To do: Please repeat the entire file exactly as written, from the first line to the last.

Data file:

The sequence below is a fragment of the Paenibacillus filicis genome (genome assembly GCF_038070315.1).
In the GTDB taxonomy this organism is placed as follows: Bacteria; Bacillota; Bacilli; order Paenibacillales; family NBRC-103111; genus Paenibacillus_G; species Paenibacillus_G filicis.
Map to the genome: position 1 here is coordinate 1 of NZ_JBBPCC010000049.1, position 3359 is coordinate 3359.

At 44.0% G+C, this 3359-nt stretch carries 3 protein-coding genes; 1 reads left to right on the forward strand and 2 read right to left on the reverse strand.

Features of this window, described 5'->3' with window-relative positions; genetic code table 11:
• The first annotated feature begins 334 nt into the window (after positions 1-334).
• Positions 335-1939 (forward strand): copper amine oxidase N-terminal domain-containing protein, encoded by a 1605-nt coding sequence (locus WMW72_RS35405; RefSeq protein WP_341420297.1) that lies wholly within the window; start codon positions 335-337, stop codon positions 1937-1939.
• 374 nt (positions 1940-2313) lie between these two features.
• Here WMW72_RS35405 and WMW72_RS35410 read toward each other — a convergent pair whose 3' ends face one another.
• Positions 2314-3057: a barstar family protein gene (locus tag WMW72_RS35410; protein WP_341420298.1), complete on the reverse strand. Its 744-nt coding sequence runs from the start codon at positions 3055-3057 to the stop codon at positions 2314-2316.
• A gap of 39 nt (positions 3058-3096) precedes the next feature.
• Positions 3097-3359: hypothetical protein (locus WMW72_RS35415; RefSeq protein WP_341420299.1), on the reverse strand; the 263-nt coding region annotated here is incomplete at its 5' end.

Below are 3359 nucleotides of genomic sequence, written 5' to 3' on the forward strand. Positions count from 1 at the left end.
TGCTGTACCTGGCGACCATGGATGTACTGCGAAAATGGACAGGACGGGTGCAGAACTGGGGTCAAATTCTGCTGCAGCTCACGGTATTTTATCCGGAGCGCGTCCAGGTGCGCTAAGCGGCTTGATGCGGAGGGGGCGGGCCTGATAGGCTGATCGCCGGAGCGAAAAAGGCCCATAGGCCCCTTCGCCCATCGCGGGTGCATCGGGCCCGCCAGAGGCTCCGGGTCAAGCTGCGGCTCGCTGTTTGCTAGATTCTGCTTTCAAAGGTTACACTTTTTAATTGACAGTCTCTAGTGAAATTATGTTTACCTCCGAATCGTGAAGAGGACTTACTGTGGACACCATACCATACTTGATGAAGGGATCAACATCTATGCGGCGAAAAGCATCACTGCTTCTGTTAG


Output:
The sequence below is a fragment of the Paenibacillus filicis genome (genome assembly GCF_038070315.1).
In the GTDB taxonomy this organism is placed as follows: Bacteria; Bacillota; Bacilli; order Paenibacillales; family NBRC-103111; genus Paenibacillus_G; species Paenibacillus_G filicis.
Map to the genome: position 1 here is coordinate 1 of NZ_JBBPCC010000049.1, position 3359 is coordinate 3359.

At 44.0% G+C, this 3359-nt stretch carries 3 protein-coding genes; 1 reads left to right on the forward strand and 2 read right to left on the reverse strand.

Features of this window, described 5'->3' with window-relative positions; genetic code table 11:
• The first annotated feature begins 334 nt into the window (after positions 1-334).
• Positions 335-1939 (forward strand): copper amine oxidase N-terminal domain-containing protein, encoded by a 1605-nt coding sequence (locus WMW72_RS35405; RefSeq protein WP_341420297.1) that lies wholly within the window; start codon positions 335-337, stop codon positions 1937-1939.
• 374 nt (positions 1940-2313) lie between these two features.
• Here WMW72_RS35405 and WMW72_RS35410 read toward each other — a convergent pair whose 3' ends face one another.
• Positions 2314-3057: a barstar family protein gene (locus tag WMW72_RS35410; protein WP_341420298.1), complete on the reverse strand. Its 744-nt coding sequence runs from the start codon at positions 3055-3057 to the stop codon at positions 2314-2316.
• A gap of 39 nt (positions 3058-3096) precedes the next feature.
• Positions 3097-3359: hypothetical protein (locus WMW72_RS35415; RefSeq protein WP_341420299.1), on the reverse strand; the 263-nt coding region annotated here is incomplete at its 5' end.

Below are 3359 nucleotides of genomic sequence, written 5' to 3' on the forward strand. Positions count from 1 at the left end.
TGCTGTACCTGGCGACCATGGATGTACTGCGAAAATGGACAGGACGGGTGCAGAACTGGGGTCAAATTCTGCTGCAGCTCACGGTATTTTATCCGGAGCGCGTCCAGGTGCGCTAAGCGGCTTGATGCGGAGGGGGCGGGCCTGATAGGCTGATCGCCGGAGCGAAAAAGGCCCATAGGCCCCTTCGCCCATCGCGGGTGCATCGGGCCCGCCAGAGGCTCCGGGTCAAGCTGCGGCTCGCTGTTTGCTAGATTCTGCTTTCAAAGGTTACACTTTTTAATTGACAGTCTCTAGTGAAATTATGTTTACCTCCGAATCGTGAAGAGGACTTACTGTGGACACCATACCATACTTGATGAAGGGATCAACATCTATGCGGCGAAAAGCATCACTGCTTCTGTTAG